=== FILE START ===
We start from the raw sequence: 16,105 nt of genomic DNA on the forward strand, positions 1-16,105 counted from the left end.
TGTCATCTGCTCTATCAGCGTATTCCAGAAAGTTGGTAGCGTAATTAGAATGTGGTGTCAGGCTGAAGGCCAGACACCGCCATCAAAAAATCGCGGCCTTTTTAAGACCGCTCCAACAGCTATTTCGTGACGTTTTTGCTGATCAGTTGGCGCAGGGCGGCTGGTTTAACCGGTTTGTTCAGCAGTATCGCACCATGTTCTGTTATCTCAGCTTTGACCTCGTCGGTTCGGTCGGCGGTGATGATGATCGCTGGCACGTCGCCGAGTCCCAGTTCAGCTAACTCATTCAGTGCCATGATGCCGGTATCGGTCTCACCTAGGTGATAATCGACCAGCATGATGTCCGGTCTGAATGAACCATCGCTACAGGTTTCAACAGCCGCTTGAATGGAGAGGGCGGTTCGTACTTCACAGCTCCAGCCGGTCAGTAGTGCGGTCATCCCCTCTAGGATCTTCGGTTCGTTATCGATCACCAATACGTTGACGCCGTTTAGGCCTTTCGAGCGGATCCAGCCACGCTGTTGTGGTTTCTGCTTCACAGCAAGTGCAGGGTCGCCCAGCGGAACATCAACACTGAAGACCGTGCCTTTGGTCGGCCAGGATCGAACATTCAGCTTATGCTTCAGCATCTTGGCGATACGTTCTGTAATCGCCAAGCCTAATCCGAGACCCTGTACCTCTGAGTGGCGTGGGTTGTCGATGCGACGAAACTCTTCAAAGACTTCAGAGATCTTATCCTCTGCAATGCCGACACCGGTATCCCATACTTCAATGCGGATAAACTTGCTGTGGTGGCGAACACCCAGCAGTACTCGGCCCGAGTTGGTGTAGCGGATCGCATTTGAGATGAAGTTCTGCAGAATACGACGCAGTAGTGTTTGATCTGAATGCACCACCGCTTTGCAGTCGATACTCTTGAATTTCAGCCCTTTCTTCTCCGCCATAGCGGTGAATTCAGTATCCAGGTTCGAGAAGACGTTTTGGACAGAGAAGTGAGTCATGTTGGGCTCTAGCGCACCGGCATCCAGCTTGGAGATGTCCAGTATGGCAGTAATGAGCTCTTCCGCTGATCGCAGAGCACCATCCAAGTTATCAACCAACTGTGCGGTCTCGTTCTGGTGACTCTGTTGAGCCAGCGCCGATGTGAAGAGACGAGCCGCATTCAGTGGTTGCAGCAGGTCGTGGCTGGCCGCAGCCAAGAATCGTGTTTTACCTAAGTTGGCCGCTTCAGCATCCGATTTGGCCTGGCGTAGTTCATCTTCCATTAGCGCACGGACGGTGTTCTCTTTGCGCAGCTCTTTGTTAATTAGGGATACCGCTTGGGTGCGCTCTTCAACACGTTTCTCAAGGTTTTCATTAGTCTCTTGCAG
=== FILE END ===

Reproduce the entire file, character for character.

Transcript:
We start from the raw sequence: 16,105 nt of genomic DNA on the forward strand, positions 1-16,105 counted from the left end.
TGTCATCTGCTCTATCAGCGTATTCCAGAAAGTTGGTAGCGTAATTAGAATGTGGTGTCAGGCTGAAGGCCAGACACCGCCATCAAAAAATCGCGGCCTTTTTAAGACCGCTCCAACAGCTATTTCGTGACGTTTTTGCTGATCAGTTGGCGCAGGGCGGCTGGTTTAACCGGTTTGTTCAGCAGTATCGCACCATGTTCTGTTATCTCAGCTTTGACCTCGTCGGTTCGGTCGGCGGTGATGATGATCGCTGGCACGTCGCCGAGTCCCAGTTCAGCTAACTCATTCAGTGCCATGATGCCGGTATCGGTCTCACCTAGGTGATAATCGACCAGCATGATGTCCGGTCTGAATGAACCATCGCTACAGGTTTCAACAGCCGCTTGAATGGAGAGGGCGGTTCGTACTTCACAGCTCCAGCCGGTCAGTAGTGCGGTCATCCCCTCTAGGATCTTCGGTTCGTTATCGATCACCAATACGTTGACGCCGTTTAGGCCTTTCGAGCGGATCCAGCCACGCTGTTGTGGTTTCTGCTTCACAGCAAGTGCAGGGTCGCCCAGCGGAACATCAACACTGAAGACCGTGCCTTTGGTCGGCCAGGATCGAACATTCAGCTTATGCTTCAGCATCTTGGCGATACGTTCTGTAATCGCCAAGCCTAATCCGAGACCCTGTACCTCTGAGTGGCGTGGGTTGTCGATGCGACGAAACTCTTCAAAGACTTCAGAGATCTTATCCTCTGCAATGCCGACACCGGTATCCCATACTTCAATGCGGATAAACTTGCTGTGGTGGCGAACACCCAGCAGTACTCGGCCCGAGTTGGTGTAGCGGATCGCATTTGAGATGAAGTTCTGCAGAATACGACGCAGTAGTGTTTGATCTGAATGCACCACCGCTTTGCAGTCGATACTCTTGAATTTCAGCCCTTTCTTCTCCGCCATAGCGGTGAATTCAGTATCCAGGTTCGAGAAGACGTTTTGGACAGAGAAGTGAGTCATGTTGGGCTCTAGCGCACCGGCATCCAGCTTGGAGATGTCCAGTATGGCAGTAATGAGCTCTTCCGCTGATCGCAGAGCACCATCCAAGTTATCAACCAACTGTGCGGTCTCGTTCTGGTGACTCTGTTGAGCCAGCGCCGATGTGAAGAGACGAGCCGCATTCAGTGGTTGCAGCAGGTCGTGGCTGGCCGCAGCCAAGAATCGTGTTTTACCTAAGTTGGCCGCTTCAGCATCCGATTTGGCCTGGCGTAGTTCATCTTCCATTAGCGCACGGACGGTGTTCTCTTTGCGCAGCTCTTTGTTAATTAGGGATACCGCTTGGGTGCGCTCTTCAACACGTTTCTCAAGGTTTTCATTAGTCTCTTGCAG